by Tyler Tully
Stranger Things, the Netflix television series of the summer, has captivated audiences with its imaginative storytelling and nostalgic nods to the paranormal thrillers of the 1980’s. The show’s originators, the Duff brothers, originally envisioned the series under the title of “Montauk”–a real town in Long Island that coincidentally inspired the fictional location of “Amity” in Spielberg’s Jaws. Montauk, however, is also associated with Camp Hero (aka Montauk Air Force Base) and the Brookhaven National Laboratory; locations that allegedly served as sites for clandestine psychokinetic experiments that involved kidnapped test subjects, according to some. Although the Duff brothers would later change the name and setting of what would eventually become Stranger Things, its plot still involves these eerie subjects.
Like many others, I have been binge watching this superb series as of late, but with a careful eye towards its themes of kidnapping, experimentation, and (yes) even religion. Below I’ll attempt to tease out some of the obvious (and not so obvious) motifs I’ve discovered that revolve around the children of Stranger Things.
After a long night of playing Dungeons and Dragons with his trio of besties, Will Byers (a “sensitive” and “special” boy by all accounts) suddenly goes missing in the fictional town of Hawkins, Indiana. Yet as the series develops, this child seems to represent more than just the missing son of a single working-class mom (played by Winona Ryder). The heart of Stranger Things revolves around its cast of children as they propel the plot forward in their search for Will.
The plotline of Stranger Things is foreshadowed in an early sequence where Will, Dustin, and Lucas are completing a marathon D&D (Dungeons and Dragons) session hosted by Mike (acting as dungeon master) who orchestrates a perilous encounter with a demon known as the “Demogorgon” in D&D mythology. Under pressure from the attack, Will accidentally tosses the dice past the playing board and onto the floor where they fall hidden somewhere within Mike’s basement. The boys scurry about in search of the dice when Mike’s mom suddenly appears to tell them it’s time for everyone to pack up the game and go home.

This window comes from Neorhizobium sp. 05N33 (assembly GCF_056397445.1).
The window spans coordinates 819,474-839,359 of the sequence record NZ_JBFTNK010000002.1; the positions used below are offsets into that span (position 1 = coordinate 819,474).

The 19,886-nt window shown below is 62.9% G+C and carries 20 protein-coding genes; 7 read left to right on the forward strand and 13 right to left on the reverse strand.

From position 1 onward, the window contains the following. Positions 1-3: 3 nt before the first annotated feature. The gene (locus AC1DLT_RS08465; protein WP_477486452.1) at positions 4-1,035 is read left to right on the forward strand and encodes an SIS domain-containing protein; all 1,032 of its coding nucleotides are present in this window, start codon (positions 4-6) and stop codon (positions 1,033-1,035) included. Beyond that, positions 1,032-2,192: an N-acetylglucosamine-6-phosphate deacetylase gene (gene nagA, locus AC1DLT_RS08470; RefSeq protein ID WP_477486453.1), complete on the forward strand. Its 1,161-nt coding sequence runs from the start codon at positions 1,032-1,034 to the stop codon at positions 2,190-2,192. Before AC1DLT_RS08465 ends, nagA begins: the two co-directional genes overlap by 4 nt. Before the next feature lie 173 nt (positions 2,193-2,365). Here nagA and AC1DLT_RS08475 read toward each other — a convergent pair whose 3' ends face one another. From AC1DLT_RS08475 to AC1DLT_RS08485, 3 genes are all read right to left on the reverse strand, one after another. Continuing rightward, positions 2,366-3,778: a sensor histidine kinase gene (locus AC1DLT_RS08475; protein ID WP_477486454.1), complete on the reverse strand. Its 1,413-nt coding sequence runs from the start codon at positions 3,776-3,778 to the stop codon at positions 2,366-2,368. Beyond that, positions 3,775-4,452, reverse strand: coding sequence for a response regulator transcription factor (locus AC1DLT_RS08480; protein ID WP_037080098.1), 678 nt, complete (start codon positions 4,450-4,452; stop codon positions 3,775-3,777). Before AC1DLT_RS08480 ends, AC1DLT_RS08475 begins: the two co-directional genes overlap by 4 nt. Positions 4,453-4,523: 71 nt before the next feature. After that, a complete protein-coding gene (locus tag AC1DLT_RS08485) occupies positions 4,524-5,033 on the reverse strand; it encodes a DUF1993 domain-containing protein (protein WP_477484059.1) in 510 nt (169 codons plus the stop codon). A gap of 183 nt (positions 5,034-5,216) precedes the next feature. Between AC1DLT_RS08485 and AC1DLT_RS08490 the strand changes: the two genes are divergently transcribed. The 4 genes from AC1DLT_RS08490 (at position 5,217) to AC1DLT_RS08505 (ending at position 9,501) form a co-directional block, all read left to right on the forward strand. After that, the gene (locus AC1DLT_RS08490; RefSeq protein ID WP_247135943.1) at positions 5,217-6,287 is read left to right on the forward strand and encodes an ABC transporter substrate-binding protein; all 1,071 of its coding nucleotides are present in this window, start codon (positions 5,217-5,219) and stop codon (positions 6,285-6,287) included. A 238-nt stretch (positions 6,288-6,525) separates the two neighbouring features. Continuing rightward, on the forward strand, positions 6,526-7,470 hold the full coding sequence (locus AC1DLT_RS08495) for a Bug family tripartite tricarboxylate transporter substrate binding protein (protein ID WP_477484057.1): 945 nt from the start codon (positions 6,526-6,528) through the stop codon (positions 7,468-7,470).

Childlike wonder and encounters with the supernatural are common throughout the series, where the audience follows along with Lucas, Dustin, and Mike in their search for Will who disappears later that evening. Whether in naming the area near Will’s home as “Mirkwood Forest” or by referring to any turncoat as a “Lando Calrissian,” the show’s three (nerdy) boys often interpret the real world around them using the lens of their “sacred” texts. As children, they are forbidden by adults to meddle in the grander affairs of their world, (e.g. the disappearance of Will) and like mere mortals, the children are mostly powerless in the face of these forces. Yet they are also free to interpret them–to make meaning out of their ordinary encounters with the supernatural world as they understand them.
Encounters with the supernatural abound in Stranger Things.
While the boys are searching for Will in the woods one evening, they stumble across “Eleven”–a quiet and mysterious girl who escapes from the nearby Hawkins National Laboratory (a top secret location run by the US Department of Energy). From the moment she arrives on the scene, it is clear that Eleven is from a different world and completely out of place in rural Indiana. Scared, but in need of shelter, Eleven covertly returns with the boys to Mike’s basement, where she reveals a bit of her true identity. There, she recognizes Will from a photograph and reveals his hidden location to the boys who are eager to find him.